\] They differ by 0.06 percent. It's arguably measurable – although the guys could have fooled themselves, too – but it's still very small (although arguably larger than what you may expect the "tiny and esoteric" physics of the weak nuclear force to bring to low-energy fields such as biochemistry). I am not sure whether a difference that is this small may play a significant role in the selection of the "right" chiral edition of the organic molecules.

But there are contexts in which one may imagine that this difference gets brutally magnified. For example, imagine that a reservoir of such molecules is needed as "food reserves" at some point and these food reserves drop to a tiny percentage, say \(\exp(-10)\sim 0.0045\%\), of the original size. It's ten (decreasing) \(e\)-foldings. During the same time, if one reaction undergoes ten \(e\)-foldings, the mirror image undergoes \(10.006\) \(e\)-foldings, and because that number ends with \(0.006\), this reaction will leave a smaller amount of the food reserves by \(0.6\) percent. What I want to say is that if you allow the asymmetry to influence exponential processes for a sufficiently long time, the original \(0.06\) percent may increase to a larger relative difference, one multiplied by the number of \(e\)-foldings. The same magnification of the asymmetry may affect exponentially growing, "constructive" processes. But is that enough?

The asymmetry may get magnified in exponential processes. Another paradigm that allows the small asymmetry to be "seen" is some precision cancellation. Imagine that the two mirror images of the bromocamphor molecule are "soldiers in two opposing armies" and they destroy each other, one-against-one, in a very exact way (much like in annihilation of matter and antimatter). Then the survivors will come from the "slightly prevailing" version even if the difference was very tiny.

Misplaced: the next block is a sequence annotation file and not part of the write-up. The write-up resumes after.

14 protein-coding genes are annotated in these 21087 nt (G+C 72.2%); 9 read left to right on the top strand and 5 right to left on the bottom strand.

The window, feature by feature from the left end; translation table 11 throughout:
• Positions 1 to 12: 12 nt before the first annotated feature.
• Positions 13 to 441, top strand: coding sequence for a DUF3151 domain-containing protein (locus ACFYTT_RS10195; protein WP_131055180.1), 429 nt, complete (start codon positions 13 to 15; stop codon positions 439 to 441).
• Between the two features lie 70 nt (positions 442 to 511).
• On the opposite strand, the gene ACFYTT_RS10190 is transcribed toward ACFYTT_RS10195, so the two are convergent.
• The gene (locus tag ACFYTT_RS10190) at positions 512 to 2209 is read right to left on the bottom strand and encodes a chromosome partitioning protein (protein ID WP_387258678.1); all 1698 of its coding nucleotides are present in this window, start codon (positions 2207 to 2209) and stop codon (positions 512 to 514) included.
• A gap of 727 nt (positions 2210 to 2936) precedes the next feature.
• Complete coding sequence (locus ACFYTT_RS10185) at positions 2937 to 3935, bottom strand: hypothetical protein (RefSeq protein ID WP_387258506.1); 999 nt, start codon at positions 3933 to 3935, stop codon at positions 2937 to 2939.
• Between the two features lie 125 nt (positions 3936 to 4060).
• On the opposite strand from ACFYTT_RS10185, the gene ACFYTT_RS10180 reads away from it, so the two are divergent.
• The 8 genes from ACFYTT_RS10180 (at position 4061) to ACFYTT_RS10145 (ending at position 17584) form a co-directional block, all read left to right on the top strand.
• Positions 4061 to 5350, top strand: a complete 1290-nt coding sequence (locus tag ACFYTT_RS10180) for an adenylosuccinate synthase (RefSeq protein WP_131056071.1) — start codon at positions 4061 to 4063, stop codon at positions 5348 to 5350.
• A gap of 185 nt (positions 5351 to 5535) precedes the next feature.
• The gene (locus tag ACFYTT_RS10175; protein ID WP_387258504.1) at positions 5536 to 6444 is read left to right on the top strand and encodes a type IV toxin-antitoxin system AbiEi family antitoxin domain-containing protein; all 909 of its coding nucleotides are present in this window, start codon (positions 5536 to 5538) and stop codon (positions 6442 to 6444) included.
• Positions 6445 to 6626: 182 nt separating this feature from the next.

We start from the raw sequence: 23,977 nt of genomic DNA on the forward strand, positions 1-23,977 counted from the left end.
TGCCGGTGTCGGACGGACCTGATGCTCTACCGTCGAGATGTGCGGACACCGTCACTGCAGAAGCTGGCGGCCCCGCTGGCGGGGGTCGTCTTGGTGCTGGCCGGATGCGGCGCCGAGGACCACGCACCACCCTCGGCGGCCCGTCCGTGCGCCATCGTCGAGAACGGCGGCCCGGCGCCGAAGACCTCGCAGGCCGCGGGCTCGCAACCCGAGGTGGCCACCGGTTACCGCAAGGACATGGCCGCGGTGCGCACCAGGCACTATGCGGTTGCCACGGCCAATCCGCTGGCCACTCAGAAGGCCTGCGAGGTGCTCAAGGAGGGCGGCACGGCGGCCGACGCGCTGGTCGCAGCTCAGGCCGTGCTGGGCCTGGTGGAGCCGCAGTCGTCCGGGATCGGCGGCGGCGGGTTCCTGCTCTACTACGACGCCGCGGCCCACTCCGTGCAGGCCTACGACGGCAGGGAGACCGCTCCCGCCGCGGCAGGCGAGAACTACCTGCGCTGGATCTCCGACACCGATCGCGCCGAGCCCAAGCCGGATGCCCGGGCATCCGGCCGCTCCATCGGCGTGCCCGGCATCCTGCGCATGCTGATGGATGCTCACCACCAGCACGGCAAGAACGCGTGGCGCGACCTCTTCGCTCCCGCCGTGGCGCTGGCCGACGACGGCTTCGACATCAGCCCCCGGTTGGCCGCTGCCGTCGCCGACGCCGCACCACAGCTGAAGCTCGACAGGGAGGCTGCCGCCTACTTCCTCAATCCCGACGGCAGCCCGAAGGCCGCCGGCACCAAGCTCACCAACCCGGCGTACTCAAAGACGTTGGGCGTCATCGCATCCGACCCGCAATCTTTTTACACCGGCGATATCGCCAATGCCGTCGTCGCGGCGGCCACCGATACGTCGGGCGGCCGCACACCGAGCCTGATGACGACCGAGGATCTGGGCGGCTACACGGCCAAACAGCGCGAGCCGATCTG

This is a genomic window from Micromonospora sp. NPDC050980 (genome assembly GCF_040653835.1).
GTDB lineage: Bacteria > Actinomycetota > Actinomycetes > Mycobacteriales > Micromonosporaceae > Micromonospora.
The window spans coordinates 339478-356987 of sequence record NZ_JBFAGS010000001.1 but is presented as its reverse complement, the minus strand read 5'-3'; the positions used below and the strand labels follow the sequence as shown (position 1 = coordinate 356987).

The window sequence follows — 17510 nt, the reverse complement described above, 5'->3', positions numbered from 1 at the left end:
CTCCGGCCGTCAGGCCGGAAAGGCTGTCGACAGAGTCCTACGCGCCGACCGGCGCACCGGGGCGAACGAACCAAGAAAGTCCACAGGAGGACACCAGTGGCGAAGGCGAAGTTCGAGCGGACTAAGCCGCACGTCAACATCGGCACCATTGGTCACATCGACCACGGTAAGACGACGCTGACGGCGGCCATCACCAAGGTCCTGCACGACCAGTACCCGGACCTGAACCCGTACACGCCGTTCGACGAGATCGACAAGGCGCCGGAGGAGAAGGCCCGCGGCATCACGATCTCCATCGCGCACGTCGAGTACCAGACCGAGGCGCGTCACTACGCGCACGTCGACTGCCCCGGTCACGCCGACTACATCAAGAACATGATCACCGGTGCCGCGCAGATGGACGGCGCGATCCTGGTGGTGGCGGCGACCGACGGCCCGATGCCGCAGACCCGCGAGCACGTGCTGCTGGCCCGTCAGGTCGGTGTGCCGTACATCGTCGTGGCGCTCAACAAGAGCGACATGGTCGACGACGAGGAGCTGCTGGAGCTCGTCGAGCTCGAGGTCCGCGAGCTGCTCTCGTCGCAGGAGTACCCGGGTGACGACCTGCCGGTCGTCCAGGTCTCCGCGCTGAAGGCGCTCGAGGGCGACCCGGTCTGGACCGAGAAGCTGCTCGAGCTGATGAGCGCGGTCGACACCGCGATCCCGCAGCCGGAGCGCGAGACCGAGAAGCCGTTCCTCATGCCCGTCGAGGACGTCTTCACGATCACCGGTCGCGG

Well, there could also exist reactions where the difference is much higher than in this – arguably random – dissociative anion production. I remain unconvinced. It's plausible that the asymmetries are inevitably linked but I still find it rather unlikely. Just to be sure, if there are no key reactions that are much more sensitive and no important mechanisms where the asymmetry is magnified or accumulated, as mentioned above, I would say that the odds 49.997% and 50.003% may be considered indistinguishable from 50% and 50% - the chances for both lives would be "basically the same".